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Tagged with: Lens Centering

Conjugate Selection for Precision Lens Centering (ABSTRACT)

ABSTRACT: The concept of centering a precision, symmetric lens system using a high-quality rotary table and an auto-focusing test instrument are well known. Less well known are methods of finding convenient, or easily accessible, lens conjugates on which to focus while performing the centering operation. We introduce methods of finding suitable conjugates and centering configurations that lend themselves to practical centering solutions.

Lens Centering Using the Point Source Microscope (ABSTRACT)

ABSTRACT: Precision lens centering is necessary to obtain the maximum performance from a centered lens system. A technique to achieve precision centering is presented that incorporates the simultaneous viewing through the upper lens surface of the centers of curvature of each element as it is assembled in a lens barrel. This permits the alignment of the optical axis of each element on the axis of a precision rotary table which is taken as the axis of the assembly.

Versatile Autostigmatic Microscope (ABSTRACT)

ABSTRACT: Use of the PSM to find wedge in hemispherical domes, to measure angles as an autocollimator, to check centration in molded optics and to check spindle runout.

Case Studies & Testimonials

  • How small can the PSM be used for centering on a cylindrical axis?

    The PSM is an ideal tool for finding the center of curvature of a ball or the axis of a cylinder. The question is for how small a ball or cylinder can the PSM do this?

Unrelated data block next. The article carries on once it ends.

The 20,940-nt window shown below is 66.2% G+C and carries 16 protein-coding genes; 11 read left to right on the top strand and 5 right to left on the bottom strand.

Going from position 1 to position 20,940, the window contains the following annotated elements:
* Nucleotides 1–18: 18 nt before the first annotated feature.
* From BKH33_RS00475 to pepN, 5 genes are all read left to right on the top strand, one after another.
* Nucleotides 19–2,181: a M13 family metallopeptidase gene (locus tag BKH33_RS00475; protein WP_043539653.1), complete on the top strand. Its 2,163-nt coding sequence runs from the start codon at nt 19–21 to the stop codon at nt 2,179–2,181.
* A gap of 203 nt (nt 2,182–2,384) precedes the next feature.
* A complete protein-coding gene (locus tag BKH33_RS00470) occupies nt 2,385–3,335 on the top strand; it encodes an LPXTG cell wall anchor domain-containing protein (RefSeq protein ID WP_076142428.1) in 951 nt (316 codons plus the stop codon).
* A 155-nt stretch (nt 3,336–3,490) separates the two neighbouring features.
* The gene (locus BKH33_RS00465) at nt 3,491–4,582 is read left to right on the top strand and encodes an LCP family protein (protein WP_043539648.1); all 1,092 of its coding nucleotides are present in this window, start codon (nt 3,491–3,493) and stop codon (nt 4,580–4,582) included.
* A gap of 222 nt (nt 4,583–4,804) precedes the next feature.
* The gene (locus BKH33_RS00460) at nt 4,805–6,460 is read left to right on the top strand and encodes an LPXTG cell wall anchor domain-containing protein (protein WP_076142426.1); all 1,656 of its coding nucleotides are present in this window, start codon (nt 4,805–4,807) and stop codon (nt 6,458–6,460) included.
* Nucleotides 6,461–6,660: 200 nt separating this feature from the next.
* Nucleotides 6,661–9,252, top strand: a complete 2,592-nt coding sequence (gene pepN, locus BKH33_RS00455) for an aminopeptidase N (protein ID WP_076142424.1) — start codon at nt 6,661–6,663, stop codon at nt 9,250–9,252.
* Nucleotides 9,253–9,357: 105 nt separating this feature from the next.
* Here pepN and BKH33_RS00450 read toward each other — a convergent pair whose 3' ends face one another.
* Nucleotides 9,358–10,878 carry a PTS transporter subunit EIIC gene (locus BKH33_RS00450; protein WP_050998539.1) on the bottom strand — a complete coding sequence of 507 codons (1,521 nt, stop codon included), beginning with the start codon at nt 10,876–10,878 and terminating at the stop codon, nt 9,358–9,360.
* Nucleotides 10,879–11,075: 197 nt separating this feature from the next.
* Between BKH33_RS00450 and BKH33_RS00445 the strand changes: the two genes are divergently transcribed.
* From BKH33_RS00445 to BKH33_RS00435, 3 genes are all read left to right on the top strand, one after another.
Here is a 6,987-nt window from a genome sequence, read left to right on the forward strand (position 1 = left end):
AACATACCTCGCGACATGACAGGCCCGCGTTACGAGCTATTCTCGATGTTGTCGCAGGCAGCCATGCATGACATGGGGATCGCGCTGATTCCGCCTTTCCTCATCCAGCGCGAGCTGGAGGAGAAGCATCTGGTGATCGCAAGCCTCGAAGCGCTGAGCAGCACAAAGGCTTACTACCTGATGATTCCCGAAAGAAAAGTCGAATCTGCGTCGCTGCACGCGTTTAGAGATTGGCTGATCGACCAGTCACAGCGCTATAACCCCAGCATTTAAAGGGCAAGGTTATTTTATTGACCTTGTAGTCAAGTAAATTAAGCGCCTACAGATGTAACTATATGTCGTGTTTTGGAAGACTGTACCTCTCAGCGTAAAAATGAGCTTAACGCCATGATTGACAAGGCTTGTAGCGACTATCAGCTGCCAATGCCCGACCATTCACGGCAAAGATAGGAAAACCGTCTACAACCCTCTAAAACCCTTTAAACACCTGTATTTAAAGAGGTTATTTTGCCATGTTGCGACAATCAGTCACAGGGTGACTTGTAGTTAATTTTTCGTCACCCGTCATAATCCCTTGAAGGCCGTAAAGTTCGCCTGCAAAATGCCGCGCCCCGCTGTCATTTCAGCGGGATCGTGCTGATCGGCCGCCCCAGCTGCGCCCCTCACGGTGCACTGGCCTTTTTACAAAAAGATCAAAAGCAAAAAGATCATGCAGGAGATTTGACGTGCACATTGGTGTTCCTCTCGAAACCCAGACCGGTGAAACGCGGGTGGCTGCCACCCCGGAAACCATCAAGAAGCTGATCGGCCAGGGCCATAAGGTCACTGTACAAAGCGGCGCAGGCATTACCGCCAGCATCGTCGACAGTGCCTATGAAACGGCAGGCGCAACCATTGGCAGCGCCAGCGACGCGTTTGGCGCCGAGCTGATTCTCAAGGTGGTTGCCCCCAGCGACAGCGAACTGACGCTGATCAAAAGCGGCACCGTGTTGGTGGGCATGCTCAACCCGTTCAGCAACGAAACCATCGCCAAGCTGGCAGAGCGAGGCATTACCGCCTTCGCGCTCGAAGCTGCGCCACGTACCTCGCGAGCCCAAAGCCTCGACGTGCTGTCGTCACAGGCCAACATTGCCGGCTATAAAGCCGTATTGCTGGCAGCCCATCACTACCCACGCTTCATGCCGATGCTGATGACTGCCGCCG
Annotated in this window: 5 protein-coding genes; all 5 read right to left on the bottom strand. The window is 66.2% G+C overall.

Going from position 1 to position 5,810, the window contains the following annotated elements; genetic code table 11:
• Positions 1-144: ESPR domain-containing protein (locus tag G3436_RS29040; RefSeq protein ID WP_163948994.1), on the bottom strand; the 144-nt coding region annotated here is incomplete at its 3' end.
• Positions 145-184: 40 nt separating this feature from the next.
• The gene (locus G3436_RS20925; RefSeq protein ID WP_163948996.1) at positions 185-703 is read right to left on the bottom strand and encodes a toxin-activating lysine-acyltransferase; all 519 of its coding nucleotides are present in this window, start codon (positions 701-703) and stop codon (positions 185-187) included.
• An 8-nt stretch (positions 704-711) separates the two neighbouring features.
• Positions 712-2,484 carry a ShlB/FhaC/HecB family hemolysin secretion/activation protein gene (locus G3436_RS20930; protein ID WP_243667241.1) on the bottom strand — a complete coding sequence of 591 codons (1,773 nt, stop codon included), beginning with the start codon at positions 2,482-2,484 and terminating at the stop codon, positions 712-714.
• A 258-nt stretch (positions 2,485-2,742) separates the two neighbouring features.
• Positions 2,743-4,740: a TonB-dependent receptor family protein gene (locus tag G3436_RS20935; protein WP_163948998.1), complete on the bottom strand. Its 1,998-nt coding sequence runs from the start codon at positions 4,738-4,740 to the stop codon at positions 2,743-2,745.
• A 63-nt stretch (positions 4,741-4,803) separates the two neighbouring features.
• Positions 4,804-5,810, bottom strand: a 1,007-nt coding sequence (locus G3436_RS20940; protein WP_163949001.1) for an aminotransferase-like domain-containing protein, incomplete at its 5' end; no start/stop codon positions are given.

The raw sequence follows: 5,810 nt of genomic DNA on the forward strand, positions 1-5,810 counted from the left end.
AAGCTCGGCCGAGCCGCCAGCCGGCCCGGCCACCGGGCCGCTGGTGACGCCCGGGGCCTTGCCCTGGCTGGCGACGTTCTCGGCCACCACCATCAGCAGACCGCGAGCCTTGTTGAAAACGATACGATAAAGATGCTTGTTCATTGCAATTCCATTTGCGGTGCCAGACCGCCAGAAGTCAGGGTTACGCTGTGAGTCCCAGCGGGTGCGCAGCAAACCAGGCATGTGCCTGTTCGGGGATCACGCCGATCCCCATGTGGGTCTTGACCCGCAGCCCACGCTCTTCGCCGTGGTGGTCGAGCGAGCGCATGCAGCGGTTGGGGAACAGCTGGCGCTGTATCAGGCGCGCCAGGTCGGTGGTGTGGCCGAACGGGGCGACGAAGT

The smallest article that was readily available was a piece of monofilament 8 pound test fishing line that was 290 μm in diameter. There was no problem finding the axis of the fishline, and separating the Cat’s eye reflection from the surface from the confocal reflection of the axis. The experiment was done with a 5x objective, and the result would have been even more definitive using a 10x objective.

  • Why is proper alignment so important?

    Here is a case of a very happy customer due to better optics.

    A few days ago an astronomer friend of mine commented that he had gotten the optics of his telescope improved and the improvement reduced the time it took to get data by a factor of 3. For an astronomer this is a dramatic improvement since observing time on large telescopes can cost thousands of dollars an hour.

    My friend did not say how the optics had been improved, but the important point is that better optics, whether due to figure errors, mounting or alignment mean more productive optics. I generally think of better optics as a better product leaving the manufacturing facility without thinking about how much the better optics mean to the productivity of the customer.